Lessons Learned by Nearly Driving a Youth Group off the Side of a Mountain


by Cindy L. Smith

One day, I almost drove a youth group off the side of a mountain. It was several years ago, but the events of that day still serve asa reminder of God’s peace and love.

Though the mountains be shaken and the hills be removed, yet my unfailing love for you will not be shaken nor my covenant of peace be removed,” says the LORD, who has compassion on you. –Isaiah 54:10

Now before everyone reading this makes a note to never trust your children in a car with me, I promise that it wasn’t my fault. We’d taken a youth group up to the mountains to go snow tubing. We had a great time and got ready to head back home. We checked, and the weather looked good, but things can change fast when you’re up on the mountain. Without any warning at all, along comes a storm and everything can change.

As we drove back down, the kids were listening to Christian music tapes (yes, tapes), and everyone was laughing and having a great time. Then the snow started falling. Within a very short time, the roads were as slick as a sheet of ice. On the left side of the road was a sheer drop-off the side of the mountain. It went straight down, and there was no guardrail. On the right, of course, was the mountain.


As my minivan started sliding toward the left, it soon became clear to the kids in the car that we were in trouble. The road was just wide enough for two cars. There was no room for error. I was taught to steer into the skid, but that wasn’t possible on this skinny mountain road.

I’m not sure how long this whole scene lasted. Probably much less time than it felt. No matter what I did, the van just kept sliding toward the left, toward the drop-off that I doubt any of us could have survived. I glanced in my rearview mirror and I saw one of the boys - his eyes were wide with fear.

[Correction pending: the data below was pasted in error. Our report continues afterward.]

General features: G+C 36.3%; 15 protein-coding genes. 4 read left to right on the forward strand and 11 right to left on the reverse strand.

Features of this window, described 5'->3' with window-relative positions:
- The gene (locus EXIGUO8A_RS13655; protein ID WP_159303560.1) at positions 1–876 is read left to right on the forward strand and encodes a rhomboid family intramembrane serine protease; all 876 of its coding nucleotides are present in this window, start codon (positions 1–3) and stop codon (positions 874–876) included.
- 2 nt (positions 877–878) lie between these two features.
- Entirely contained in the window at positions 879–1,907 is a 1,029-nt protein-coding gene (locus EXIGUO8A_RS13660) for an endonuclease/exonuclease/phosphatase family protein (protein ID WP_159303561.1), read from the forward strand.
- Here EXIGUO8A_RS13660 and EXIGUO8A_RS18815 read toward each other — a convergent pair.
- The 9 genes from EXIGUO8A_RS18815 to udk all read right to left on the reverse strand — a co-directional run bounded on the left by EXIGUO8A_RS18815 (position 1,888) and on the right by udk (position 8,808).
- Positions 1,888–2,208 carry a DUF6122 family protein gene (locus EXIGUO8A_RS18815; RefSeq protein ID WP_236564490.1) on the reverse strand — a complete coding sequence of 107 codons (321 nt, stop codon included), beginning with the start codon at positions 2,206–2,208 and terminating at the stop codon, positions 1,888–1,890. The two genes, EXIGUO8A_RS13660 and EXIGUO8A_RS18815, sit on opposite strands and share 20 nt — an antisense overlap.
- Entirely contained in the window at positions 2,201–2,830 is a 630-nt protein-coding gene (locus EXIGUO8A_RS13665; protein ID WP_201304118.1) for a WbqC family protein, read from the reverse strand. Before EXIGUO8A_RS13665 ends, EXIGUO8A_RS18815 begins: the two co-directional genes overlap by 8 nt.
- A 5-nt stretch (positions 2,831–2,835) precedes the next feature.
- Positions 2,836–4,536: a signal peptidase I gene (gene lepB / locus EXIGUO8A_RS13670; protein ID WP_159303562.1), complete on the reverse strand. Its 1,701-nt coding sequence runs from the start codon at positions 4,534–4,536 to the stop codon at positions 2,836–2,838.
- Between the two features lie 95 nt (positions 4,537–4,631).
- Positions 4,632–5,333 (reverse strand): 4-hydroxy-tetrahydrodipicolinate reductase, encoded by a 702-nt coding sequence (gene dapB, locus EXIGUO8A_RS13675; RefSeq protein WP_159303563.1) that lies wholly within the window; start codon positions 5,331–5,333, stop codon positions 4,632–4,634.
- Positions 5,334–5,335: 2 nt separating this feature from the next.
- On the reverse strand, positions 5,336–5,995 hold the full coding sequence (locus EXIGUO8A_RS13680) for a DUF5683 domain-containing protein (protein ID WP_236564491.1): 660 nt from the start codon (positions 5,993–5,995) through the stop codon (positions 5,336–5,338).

I tried to stay calm, because I didn’t want the kids to know how scared I was, but I was petrified. My heart was pounding, and all I could think about was that I was going over the side of this mountain with these kids that I loved and whose parents I loved.

I tried everything I could think of: tapping the breaks, letting off the gas, giving it a little more gas, turning the wheel gently, turning the wheel not so gently. I couldn’t think of one more thing to do.

Before I relay what happened next, I want you to know that this took place years before that song Jesus Take the Wheel came out. Once I knew that there was nothing else I could do, that I’d exhausted every trick I could think of to regain control of the van, I looked one more time in the rearview mirror at that frightened boy’s face and I let go of the wheel. I just put my hands in the air and said “Jesus.”

The instant I did that, I had peace. I didn’t have to take time to pray for peace. The moment I handed that situation to God and really let it go there WAS peace.  The anxiety was gone. The fear was gone. Instantly. It was replaced by a peace that came from letting go. It’s a peace that can only come from letting go.

Since I’m writing this, anyone reading it can probably guess what happened next: The van changed direction. While my hands were still in the air, the van began to drift away from the left side of the road and it nudged toward the safety of the right side. The van gently hit the side of the mountain and came to a stop.  

As a bonus, the front tires even managed to land in a little ditch. This was important because when we had to get out of the van a couple of hours later, the roads were so slick that the back end started sliding at the smallest movement. Had the front tires not landed in that ditch, the van verily easily could have started sliding back toward the left.